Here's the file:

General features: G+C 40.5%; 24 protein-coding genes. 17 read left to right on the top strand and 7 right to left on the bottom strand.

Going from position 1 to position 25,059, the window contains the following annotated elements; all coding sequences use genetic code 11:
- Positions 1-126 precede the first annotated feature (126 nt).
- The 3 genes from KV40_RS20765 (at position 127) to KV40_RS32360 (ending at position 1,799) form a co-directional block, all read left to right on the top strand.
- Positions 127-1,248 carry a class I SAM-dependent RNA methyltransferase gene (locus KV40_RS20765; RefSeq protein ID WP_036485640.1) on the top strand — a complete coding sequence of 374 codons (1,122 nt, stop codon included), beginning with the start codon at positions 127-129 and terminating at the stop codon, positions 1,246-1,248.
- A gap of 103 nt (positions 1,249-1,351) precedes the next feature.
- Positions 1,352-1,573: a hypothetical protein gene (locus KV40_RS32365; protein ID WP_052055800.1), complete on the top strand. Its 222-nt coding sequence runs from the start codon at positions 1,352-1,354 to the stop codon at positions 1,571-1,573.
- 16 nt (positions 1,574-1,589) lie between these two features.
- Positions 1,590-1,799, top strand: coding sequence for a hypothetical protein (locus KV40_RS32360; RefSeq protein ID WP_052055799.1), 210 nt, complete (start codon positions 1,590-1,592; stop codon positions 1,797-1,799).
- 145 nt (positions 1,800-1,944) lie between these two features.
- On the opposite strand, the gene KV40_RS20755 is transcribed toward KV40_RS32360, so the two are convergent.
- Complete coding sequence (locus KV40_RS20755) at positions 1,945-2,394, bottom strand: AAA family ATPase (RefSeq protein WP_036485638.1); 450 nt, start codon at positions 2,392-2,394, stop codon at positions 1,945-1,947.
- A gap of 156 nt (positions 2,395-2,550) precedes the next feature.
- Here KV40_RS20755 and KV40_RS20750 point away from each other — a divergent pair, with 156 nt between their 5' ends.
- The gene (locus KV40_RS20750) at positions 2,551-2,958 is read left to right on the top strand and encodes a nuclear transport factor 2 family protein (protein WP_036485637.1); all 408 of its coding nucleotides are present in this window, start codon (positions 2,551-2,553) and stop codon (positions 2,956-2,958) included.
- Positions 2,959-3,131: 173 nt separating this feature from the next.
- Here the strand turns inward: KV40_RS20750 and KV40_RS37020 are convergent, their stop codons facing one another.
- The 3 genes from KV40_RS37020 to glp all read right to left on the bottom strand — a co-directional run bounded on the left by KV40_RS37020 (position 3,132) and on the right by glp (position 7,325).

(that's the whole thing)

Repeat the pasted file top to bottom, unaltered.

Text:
General features: G+C 40.5%; 24 protein-coding genes. 17 read left to right on the top strand and 7 right to left on the bottom strand.

Going from position 1 to position 25,059, the window contains the following annotated elements; all coding sequences use genetic code 11:
- Positions 1-126 precede the first annotated feature (126 nt).
- The 3 genes from KV40_RS20765 (at position 127) to KV40_RS32360 (ending at position 1,799) form a co-directional block, all read left to right on the top strand.
- Positions 127-1,248 carry a class I SAM-dependent RNA methyltransferase gene (locus KV40_RS20765; RefSeq protein ID WP_036485640.1) on the top strand — a complete coding sequence of 374 codons (1,122 nt, stop codon included), beginning with the start codon at positions 127-129 and terminating at the stop codon, positions 1,246-1,248.
- A gap of 103 nt (positions 1,249-1,351) precedes the next feature.
- Positions 1,352-1,573: a hypothetical protein gene (locus KV40_RS32365; protein ID WP_052055800.1), complete on the top strand. Its 222-nt coding sequence runs from the start codon at positions 1,352-1,354 to the stop codon at positions 1,571-1,573.
- 16 nt (positions 1,574-1,589) lie between these two features.
- Positions 1,590-1,799, top strand: coding sequence for a hypothetical protein (locus KV40_RS32360; RefSeq protein ID WP_052055799.1), 210 nt, complete (start codon positions 1,590-1,592; stop codon positions 1,797-1,799).
- 145 nt (positions 1,800-1,944) lie between these two features.
- On the opposite strand, the gene KV40_RS20755 is transcribed toward KV40_RS32360, so the two are convergent.
- Complete coding sequence (locus KV40_RS20755) at positions 1,945-2,394, bottom strand: AAA family ATPase (RefSeq protein WP_036485638.1); 450 nt, start codon at positions 2,392-2,394, stop codon at positions 1,945-1,947.
- A gap of 156 nt (positions 2,395-2,550) precedes the next feature.
- Here KV40_RS20755 and KV40_RS20750 point away from each other — a divergent pair, with 156 nt between their 5' ends.
- The gene (locus KV40_RS20750) at positions 2,551-2,958 is read left to right on the top strand and encodes a nuclear transport factor 2 family protein (protein WP_036485637.1); all 408 of its coding nucleotides are present in this window, start codon (positions 2,551-2,553) and stop codon (positions 2,956-2,958) included.
- Positions 2,959-3,131: 173 nt separating this feature from the next.
- Here the strand turns inward: KV40_RS20750 and KV40_RS37020 are convergent, their stop codons facing one another.
- The 3 genes from KV40_RS37020 to glp all read right to left on the bottom strand — a co-directional run bounded on the left by KV40_RS37020 (position 3,132) and on the right by glp (position 7,325).